“Home Protection is the general name given to a movement already endorsed by the W.C.T Unions of the eight states, the object of which is to secure all women above the age of twenty-one the ballot as one means for the protection of their homes from the devastation caused by the legalized traffic in strong drink.”[v]
An amendment to the state constitution was required in order to put the Home Protection Ballot in action in Illinois. With the assistance of a local Illinois attorney, Willard and the WCTU drafted a bill that would give men and women over the age of twenty-one the right to approve liquor licenses of saloons hoping to open in their community. Representative Andrew Hinds introduced what came to be known as the Hinds Bill in the Illinois legislature. It generated months of debate, but in the summer of 1879, the Hinds Bill was defeated fifty-three to fifty-five. [vi] Willard continued to advocate for Home Protection bills in other states, but they did not find success either.
The fight for women’s suffrage did not end with the defeat of the Home Protection Ballot. In 1919, the 19th amendment passed in the United States Senate and in 1920 it had been ratified by enough states to become the law. (It was not until 1986 that the last state ratified the 19th amendment.) Also in 1919, prohibition became law, although it was repealed fourteen years later. Frances Willard, however, did not get to see the policies she fought for enacted as she died in February of 1898.
The Home Protection Ballot represented a response to nineteenth century gender roles and a sign of the change to come. Willard’s Home Protection Ballot remains a milestone on the road to women’s suffrage.
Willard, Frances E. “Home Protection Manual: Containing an Argument for the Temperance Ballot for Woman and How to Obtain It, as a Means of Home Protection.” Broadway, NY: The Independent, 1979.
Blumenfeld, Leah Hutton, PhD. “Republican Womanhood: Then and Now.” Gender Forum no. 61 (2017): 3-4A. http://flagship.luc.edu/login?url=https://search-proquest-com.flagship.luc.edu/docview/1877249008?accountid=12163.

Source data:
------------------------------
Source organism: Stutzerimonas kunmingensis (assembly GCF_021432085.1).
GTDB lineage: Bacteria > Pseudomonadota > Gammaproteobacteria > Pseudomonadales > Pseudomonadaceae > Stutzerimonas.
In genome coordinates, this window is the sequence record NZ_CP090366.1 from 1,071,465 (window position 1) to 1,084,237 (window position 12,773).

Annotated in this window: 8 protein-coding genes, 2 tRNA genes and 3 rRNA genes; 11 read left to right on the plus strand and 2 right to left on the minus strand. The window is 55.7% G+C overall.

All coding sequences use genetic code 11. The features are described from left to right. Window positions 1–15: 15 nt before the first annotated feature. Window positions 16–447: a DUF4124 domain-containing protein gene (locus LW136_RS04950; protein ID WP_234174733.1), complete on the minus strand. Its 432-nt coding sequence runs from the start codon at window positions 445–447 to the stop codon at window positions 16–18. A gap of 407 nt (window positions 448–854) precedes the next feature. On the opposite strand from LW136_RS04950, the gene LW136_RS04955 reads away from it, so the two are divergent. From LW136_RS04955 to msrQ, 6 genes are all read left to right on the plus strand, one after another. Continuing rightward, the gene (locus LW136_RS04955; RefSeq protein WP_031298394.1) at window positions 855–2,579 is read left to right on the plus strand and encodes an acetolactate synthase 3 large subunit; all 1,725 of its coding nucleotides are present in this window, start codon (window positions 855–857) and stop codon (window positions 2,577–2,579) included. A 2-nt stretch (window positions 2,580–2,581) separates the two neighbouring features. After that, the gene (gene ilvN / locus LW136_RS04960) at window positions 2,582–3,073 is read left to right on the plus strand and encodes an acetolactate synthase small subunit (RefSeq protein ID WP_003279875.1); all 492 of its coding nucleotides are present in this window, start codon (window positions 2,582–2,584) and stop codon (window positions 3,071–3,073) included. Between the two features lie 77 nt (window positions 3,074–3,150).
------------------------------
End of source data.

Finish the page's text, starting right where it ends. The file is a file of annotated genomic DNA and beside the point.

McWilliams, Mary B. “A Duty Or A Right: The Illinois Woman’s Christian Temperance Union and Woman Suffrage.” A Duty Or A Right: The Illinois Woman’s Christian Temperance Union and Woman Suffrage. Chicago, 2014.
Stivers, Camilla. “Settlement Women and Bureau Men: Constructing a Usable past for Public Administration.” Public Administration Review 55, no. 6 (1995): 522-529. Webb, Holland. “Temperance Movements and Prohibition.” International Social Science Review 74, no. 1/2 (1999): 61-69. http://www.jstor.org/stable/41882294.
[i] Mary B McWilliams, “A Duty Or A Right: The Illinois Woman’s Christian Temperance Union and Woman Suffrage,” (2014), 4.
[ii] Leah Hutton Blumenfeld. “Republican Womanhood: Then and Now.” Gender Forum no. 61 (2017), 11. http://flagship.luc.edu/login?url=https://search-proquest-com.flagship.luc.edu/docview/1877249008?accountid=12163
[iii] McWilliams, 2.
[iv] Frances E Willard, “Home Protection Manual: Containing an Argument for the Temperance Ballot for Woman and How to Obtain It, as a Means of Home Protection.,” Broadway, NY: The Independent, 1979, 31.
[vi] Willard, 31.